In Pretoria Society for the Care of the Retarded v Loots  6 BLLR 721 (LAC) the Labour Appeal Court went on to say the following (at 724 D-F), after quoting approvingly from Jooste v Transnet supra:
"When an employee resigns or terminates the contract as a result of constructive dismissal such an employee is in fact indicating that the situation has become so unbearable that the employee can not fulfil what is the employee's most important function, namely to work. The employee is in effect saying that he or she would have carried on working indefinitely had the unbearable situation not been created. She does so on the basis that she does not believe that the employer will ever reform or abandon the pattern of creating an unbearable work environment. If she is wrong in this assumption and the employer proves that her fears were unfounded then she has not been constructively dismissed and her conduct proves that she has in fact resigned. Where she proves the creation of an unbearable work environment she is entitled to say that by so
doing the employer is repudiating the contract and she has a choice either to stand by the contract or accept the repudiation and the contract comes to an end..."
It can therefore be confirmed that in cases of constructive dismissal the inquiry is whether or not the employer conducted itself in a manner that destroyed the relationship between the parties. What is also required is some form of culpability on the part of the employer although it is not required that the employer must necessarily have intended to get rid of the employee.
The cases mentioned above basically establish that the onus rests on the employee to prove that the resignation constituted a constructive dismissal: in other words the employee must prove that the resignation was not voluntary, and that it was not intended to terminate the employment relationship. Once this is established, the inquiry then becomes whether the employer (irrespective of any intention to repudiate the contract of employment) had without reasonable and proper cause conducted itself in a manner calculated or likely to destroy or seriously damage the relationship of confidence and trust with the employee. Looking at the employer's conduct as a whole and in its cumulative impact, the courts have asked in such cases whether its effect, judged reasonably and sensibly, was such that the employee could not be expected to put up with it. Still on that score one should emphasise that the mere fact that an employee resigns because work has become intolerable does not by itself make for constructive dismissal. For one thing, the employer may not have control over what makes conditions intolerable. More indeed: the employer must be culpably responsible in some way for the
intolerable conditions: the conduct must (in the formulation the courts have adopted) have lacked 'reasonable and proper cause'. Culpability does not mean that the employer must have wanted or intended to get rid of the employee, though in many instances of constructive dismissal that is the case.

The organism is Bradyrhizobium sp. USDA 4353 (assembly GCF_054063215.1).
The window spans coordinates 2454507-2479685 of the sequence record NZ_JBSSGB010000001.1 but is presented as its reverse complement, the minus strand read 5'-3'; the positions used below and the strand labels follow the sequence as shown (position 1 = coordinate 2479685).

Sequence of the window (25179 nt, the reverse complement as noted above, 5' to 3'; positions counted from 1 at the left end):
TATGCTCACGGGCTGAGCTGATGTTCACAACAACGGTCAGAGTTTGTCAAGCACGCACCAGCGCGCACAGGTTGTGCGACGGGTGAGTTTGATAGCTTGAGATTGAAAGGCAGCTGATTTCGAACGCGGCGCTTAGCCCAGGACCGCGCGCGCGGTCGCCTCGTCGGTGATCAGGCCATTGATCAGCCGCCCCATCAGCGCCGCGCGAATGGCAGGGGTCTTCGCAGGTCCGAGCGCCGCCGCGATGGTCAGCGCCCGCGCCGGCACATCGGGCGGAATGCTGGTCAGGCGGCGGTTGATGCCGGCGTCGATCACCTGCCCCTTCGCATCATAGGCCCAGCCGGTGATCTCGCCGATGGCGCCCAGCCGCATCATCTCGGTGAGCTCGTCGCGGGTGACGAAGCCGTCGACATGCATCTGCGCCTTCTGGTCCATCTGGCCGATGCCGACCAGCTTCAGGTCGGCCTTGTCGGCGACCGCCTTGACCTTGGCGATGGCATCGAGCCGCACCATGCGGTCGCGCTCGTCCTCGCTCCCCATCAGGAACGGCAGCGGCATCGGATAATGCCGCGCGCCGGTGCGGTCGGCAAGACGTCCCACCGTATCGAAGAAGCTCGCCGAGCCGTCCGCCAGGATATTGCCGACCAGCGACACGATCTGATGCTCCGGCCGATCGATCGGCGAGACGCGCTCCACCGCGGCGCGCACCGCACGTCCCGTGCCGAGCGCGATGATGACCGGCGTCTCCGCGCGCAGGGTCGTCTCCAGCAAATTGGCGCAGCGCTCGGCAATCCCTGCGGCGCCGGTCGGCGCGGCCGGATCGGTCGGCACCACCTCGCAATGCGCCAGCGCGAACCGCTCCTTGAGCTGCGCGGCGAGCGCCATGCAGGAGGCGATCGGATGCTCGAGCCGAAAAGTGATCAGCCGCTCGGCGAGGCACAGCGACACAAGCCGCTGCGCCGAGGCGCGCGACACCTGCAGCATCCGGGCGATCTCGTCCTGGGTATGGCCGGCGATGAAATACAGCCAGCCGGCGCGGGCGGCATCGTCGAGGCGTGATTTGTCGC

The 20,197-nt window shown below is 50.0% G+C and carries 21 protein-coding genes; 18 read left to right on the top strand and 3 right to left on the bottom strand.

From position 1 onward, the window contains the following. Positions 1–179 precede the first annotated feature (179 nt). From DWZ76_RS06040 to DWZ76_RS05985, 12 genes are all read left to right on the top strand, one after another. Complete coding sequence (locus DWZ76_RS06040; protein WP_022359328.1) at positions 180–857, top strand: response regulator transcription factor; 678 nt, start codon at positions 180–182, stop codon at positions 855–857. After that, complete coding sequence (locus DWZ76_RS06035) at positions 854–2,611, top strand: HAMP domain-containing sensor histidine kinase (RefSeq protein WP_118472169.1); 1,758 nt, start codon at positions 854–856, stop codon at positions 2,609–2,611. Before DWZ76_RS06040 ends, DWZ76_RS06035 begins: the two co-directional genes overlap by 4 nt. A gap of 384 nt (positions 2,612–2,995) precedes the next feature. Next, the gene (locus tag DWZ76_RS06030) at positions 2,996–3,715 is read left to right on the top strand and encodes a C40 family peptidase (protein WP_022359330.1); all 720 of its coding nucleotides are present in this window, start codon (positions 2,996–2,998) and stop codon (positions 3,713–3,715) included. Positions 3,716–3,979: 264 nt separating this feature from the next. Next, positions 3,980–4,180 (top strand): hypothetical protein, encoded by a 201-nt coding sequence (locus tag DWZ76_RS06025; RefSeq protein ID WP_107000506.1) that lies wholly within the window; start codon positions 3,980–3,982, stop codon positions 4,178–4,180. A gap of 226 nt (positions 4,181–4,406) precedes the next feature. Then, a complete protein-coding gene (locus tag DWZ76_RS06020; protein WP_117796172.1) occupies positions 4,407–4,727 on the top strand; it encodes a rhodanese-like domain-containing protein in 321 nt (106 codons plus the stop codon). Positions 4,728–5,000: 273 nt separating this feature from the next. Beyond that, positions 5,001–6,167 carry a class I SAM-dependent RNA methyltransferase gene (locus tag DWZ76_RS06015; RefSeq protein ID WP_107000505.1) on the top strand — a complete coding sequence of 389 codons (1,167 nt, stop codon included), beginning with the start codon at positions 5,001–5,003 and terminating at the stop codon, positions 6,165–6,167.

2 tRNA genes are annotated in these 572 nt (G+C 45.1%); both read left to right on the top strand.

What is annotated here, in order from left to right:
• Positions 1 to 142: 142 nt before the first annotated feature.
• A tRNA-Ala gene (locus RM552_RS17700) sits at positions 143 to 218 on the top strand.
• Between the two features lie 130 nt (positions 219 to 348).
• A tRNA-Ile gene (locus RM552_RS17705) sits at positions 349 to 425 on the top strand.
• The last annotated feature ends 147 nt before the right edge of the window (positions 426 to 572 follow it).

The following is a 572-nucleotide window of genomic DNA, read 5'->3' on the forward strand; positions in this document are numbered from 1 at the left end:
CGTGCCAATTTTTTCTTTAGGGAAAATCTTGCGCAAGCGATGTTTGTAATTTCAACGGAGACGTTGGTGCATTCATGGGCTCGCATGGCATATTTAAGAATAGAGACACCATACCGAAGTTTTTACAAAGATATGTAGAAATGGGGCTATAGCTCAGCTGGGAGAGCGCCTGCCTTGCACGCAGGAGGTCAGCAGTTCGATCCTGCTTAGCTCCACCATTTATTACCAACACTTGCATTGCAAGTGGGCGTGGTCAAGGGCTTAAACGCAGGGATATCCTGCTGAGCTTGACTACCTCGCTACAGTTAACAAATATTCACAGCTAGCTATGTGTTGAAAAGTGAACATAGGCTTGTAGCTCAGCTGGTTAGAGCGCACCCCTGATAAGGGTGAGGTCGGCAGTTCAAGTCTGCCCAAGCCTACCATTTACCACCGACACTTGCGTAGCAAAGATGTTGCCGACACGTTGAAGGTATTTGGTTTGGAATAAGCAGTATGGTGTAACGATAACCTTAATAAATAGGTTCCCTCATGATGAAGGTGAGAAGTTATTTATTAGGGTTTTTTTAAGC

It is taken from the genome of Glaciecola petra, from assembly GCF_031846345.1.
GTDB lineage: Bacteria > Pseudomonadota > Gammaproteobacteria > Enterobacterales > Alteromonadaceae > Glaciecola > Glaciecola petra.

Coming to the present case, the contention of the Applicant is that the intolerable conditions that made his resign were: a) not being paid his salaries for three consecutive months and b) being threatened with a fire-arm on the 12th July 2007 when he was at the Respondents offices. And the evidence before me is that he wrote his letter of resignation on 05 September 2007. In the resignation letter he does not make any mention of the date 12 July 2007, so that according to the letter the resignation date is the 05th September 2007. Further to that, it is accepted that being threatened with a fire-arm is a serious criminal offence, and there is no evidence before me that the Applicant reported such occurrence with the Police, let alone have the Respondent charged. The law of evidence is that a trier of fact should in general not be too ready to rely on the evidence of a single witness, unless such evidence meets the stringent test of being clear and satisfactory in every material respect. The evidence of the Applicant before me fails this test and I accordingly reject it. This is more so because the Applicant did not impress me as a credible witness. He failed to explain how it was that he was to resign on the one day and on the very next one be on another bus as a driver. I accordingly find that the Respondent can not be said to be culpably responsible for the resignation of the Applicant. His resignation can not therefore be said to be in terms of section 37 of the Employment Act, but rather was to take up new employment with the new employer. The evidence of the
Applicant, as opposed to that of the Respondents, is riddled with so many contradictions that it would be safe not to rely on it.
I accordingly dismiss the case of the Applicant in its entirety save for the following claims which I am of the view he is legally entitled to payment of:
i) 12 days worked in July 2007 E 655.44
ii) Underpayments for four months E 448.00
Payment hereof should be made forthwith.
DATED AT MANZINI ON THIS 16th DAY OF OCTOBER, 2009.